Hpv Immunisation Programme And The New Zealand Public Health And Disability Act 2000 Essay

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HPV IMMUNISATION PROGRAMME
According to the Ministry of Health, in New Zealand, about 160 women develop cervical cancer each year – and about 50 die from it. This has led to different programmes implemented to minimize the incidence of cervical cancer. These programmes include HPV immunisation before the exposure to the infection and regular cervical smear tests for adult once they are sexually active.
This paper will focus on HPV Immunisation Programme, the reason behind its implementation, who are the most advantaged, the beneficiaries, and the inequalities that it’s purposely trying to address, the determinants of these inequalities, how effective it is, and the possible underlying consequences. This paper will also have brief discussion on the Treaty of Waitangi and how it is being addressed in the context of the New Zealand Public Health and Disability Act 2000.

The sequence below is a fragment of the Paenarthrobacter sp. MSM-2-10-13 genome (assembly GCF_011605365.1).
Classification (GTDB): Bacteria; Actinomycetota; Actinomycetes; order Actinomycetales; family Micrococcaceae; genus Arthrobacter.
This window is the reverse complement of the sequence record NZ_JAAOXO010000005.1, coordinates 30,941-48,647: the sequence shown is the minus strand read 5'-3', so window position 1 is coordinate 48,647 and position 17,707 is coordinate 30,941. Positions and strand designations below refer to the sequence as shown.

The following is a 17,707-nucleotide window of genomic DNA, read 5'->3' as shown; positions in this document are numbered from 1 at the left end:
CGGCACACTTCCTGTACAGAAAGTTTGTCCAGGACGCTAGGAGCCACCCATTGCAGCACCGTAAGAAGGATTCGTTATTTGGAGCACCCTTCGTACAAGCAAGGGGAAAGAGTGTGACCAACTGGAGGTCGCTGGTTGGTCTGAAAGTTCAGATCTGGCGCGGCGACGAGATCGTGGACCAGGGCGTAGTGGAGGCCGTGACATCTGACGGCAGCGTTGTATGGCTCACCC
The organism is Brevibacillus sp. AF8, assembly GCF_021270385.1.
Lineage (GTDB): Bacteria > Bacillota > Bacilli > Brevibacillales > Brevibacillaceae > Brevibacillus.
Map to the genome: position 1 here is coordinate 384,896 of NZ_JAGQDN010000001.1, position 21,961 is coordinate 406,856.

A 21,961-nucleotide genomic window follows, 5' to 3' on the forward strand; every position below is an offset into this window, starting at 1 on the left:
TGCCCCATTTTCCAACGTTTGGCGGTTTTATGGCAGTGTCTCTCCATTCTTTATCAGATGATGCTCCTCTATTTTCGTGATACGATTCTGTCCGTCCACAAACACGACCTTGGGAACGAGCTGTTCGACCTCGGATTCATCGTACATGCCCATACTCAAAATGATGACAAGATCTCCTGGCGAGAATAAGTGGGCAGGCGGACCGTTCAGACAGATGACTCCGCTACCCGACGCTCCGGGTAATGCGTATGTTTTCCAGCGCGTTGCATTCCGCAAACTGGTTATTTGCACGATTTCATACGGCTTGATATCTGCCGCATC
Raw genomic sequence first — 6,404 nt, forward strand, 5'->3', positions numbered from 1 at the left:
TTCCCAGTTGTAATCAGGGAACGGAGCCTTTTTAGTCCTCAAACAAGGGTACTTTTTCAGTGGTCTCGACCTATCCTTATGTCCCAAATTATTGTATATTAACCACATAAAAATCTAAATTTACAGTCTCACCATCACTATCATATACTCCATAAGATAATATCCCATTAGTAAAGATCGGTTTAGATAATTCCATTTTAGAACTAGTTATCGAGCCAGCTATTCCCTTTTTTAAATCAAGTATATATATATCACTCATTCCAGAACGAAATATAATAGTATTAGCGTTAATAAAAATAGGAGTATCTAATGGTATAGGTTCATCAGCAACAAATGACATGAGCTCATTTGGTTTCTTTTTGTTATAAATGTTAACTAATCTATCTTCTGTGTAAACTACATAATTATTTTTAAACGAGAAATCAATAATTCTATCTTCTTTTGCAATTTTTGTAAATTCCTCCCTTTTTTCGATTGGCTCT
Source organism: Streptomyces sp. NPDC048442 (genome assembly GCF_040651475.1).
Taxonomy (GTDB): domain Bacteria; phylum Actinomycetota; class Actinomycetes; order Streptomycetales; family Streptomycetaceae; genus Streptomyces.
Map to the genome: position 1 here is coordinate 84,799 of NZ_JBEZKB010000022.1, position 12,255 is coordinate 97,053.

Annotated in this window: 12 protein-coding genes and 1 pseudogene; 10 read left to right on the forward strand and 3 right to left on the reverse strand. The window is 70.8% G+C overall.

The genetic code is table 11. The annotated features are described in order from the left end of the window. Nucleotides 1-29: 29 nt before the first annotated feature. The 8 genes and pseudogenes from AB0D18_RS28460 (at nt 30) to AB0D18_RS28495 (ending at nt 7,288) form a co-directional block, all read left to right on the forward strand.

The most important risk factor in acquiring cervical cancer is the Human Papillomavirus (HPV) types 16 and 18, which are commonly transmitted through sexual contact. Cervical cancer is also caused by other contributing factors such as smoking, familial history, low intake of food that boost immune system and multiple sexual partners.
In September 2008, the Ministry of Health started the HPV Immunisation Programme, and was added as part of the National Immunization Schedule in 2009. Girls and young women in New Zealand aged 12 are offered free vaccination until they reach the age of 20. The provision of the

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